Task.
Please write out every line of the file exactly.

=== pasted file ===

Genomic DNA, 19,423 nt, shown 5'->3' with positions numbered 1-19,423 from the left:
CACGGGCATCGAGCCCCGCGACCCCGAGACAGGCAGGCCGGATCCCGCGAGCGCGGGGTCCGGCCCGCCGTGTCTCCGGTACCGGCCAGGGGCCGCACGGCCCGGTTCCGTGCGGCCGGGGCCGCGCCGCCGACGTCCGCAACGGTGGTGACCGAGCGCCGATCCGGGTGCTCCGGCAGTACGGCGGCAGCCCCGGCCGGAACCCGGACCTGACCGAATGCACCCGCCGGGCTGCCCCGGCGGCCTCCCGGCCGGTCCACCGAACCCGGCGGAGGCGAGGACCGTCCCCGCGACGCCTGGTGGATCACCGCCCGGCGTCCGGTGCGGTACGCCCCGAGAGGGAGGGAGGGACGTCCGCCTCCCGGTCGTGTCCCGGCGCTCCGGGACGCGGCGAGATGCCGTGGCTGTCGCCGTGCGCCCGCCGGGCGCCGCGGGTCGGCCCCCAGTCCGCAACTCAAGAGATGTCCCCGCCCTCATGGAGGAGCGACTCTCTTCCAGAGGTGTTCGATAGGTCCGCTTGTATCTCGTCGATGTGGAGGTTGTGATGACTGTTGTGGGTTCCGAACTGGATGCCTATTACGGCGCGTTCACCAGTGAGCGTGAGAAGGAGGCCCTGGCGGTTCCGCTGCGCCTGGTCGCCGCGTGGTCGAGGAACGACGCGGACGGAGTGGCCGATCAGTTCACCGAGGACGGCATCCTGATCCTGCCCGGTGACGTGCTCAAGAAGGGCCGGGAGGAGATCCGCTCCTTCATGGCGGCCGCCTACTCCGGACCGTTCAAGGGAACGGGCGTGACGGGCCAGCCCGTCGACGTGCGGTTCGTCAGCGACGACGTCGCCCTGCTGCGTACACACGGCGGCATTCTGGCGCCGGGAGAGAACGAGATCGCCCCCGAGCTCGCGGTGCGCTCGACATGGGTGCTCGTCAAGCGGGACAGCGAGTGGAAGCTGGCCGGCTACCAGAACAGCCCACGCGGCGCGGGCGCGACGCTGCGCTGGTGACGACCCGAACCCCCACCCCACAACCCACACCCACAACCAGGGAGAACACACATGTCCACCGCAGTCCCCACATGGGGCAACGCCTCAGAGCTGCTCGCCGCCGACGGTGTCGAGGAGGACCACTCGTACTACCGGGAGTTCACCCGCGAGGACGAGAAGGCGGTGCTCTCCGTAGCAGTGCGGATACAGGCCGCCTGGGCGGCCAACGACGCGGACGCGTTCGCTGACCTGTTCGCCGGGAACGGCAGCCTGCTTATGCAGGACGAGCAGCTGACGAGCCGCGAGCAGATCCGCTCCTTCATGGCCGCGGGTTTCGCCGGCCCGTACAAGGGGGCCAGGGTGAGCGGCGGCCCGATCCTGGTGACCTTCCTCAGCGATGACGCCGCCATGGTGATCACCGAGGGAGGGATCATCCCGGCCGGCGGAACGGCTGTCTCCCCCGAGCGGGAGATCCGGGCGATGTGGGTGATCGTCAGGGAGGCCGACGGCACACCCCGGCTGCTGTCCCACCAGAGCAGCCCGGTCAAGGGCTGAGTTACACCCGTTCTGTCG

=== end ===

Genomic DNA, 19,423 nt, shown 5'->3' with positions numbered 1-19,423 from the left:
CACGGGCATCGAGCCCCGCGACCCCGAGACAGGCAGGCCGGATCCCGCGAGCGCGGGGTCCGGCCCGCCGTGTCTCCGGTACCGGCCAGGGGCCGCACGGCCCGGTTCCGTGCGGCCGGGGCCGCGCCGCCGACGTCCGCAACGGTGGTGACCGAGCGCCGATCCGGGTGCTCCGGCAGTACGGCGGCAGCCCCGGCCGGAACCCGGACCTGACCGAATGCACCCGCCGGGCTGCCCCGGCGGCCTCCCGGCCGGTCCACCGAACCCGGCGGAGGCGAGGACCGTCCCCGCGACGCCTGGTGGATCACCGCCCGGCGTCCGGTGCGGTACGCCCCGAGAGGGAGGGAGGGACGTCCGCCTCCCGGTCGTGTCCCGGCGCTCCGGGACGCGGCGAGATGCCGTGGCTGTCGCCGTGCGCCCGCCGGGCGCCGCGGGTCGGCCCCCAGTCCGCAACTCAAGAGATGTCCCCGCCCTCATGGAGGAGCGACTCTCTTCCAGAGGTGTTCGATAGGTCCGCTTGTATCTCGTCGATGTGGAGGTTGTGATGACTGTTGTGGGTTCCGAACTGGATGCCTATTACGGCGCGTTCACCAGTGAGCGTGAGAAGGAGGCCCTGGCGGTTCCGCTGCGCCTGGTCGCCGCGTGGTCGAGGAACGACGCGGACGGAGTGGCCGATCAGTTCACCGAGGACGGCATCCTGATCCTGCCCGGTGACGTGCTCAAGAAGGGCCGGGAGGAGATCCGCTCCTTCATGGCGGCCGCCTACTCCGGACCGTTCAAGGGAACGGGCGTGACGGGCCAGCCCGTCGACGTGCGGTTCGTCAGCGACGACGTCGCCCTGCTGCGTACACACGGCGGCATTCTGGCGCCGGGAGAGAACGAGATCGCCCCCGAGCTCGCGGTGCGCTCGACATGGGTGCTCGTCAAGCGGGACAGCGAGTGGAAGCTGGCCGGCTACCAGAACAGCCCACGCGGCGCGGGCGCGACGCTGCGCTGGTGACGACCCGAACCCCCACCCCACAACCCACACCCACAACCAGGGAGAACACACATGTCCACCGCAGTCCCCACATGGGGCAACGCCTCAGAGCTGCTCGCCGCCGACGGTGTCGAGGAGGACCACTCGTACTACCGGGAGTTCACCCGCGAGGACGAGAAGGCGGTGCTCTCCGTAGCAGTGCGGATACAGGCCGCCTGGGCGGCCAACGACGCGGACGCGTTCGCTGACCTGTTCGCCGGGAACGGCAGCCTGCTTATGCAGGACGAGCAGCTGACGAGCCGCGAGCAGATCCGCTCCTTCATGGCCGCGGGTTTCGCCGGCCCGTACAAGGGGGCCAGGGTGAGCGGCGGCCCGATCCTGGTGACCTTCCTCAGCGATGACGCCGCCATGGTGATCACCGAGGGAGGGATCATCCCGGCCGGCGGAACGGCTGTCTCCCCCGAGCGGGAGATCCGGGCGATGTGGGTGATCGTCAGGGAGGCCGACGGCACACCCCGGCTGCTGTCCCACCAGAGCAGCCCGGTCAAGGGCTGAGTTACACCCGTTCTGTCG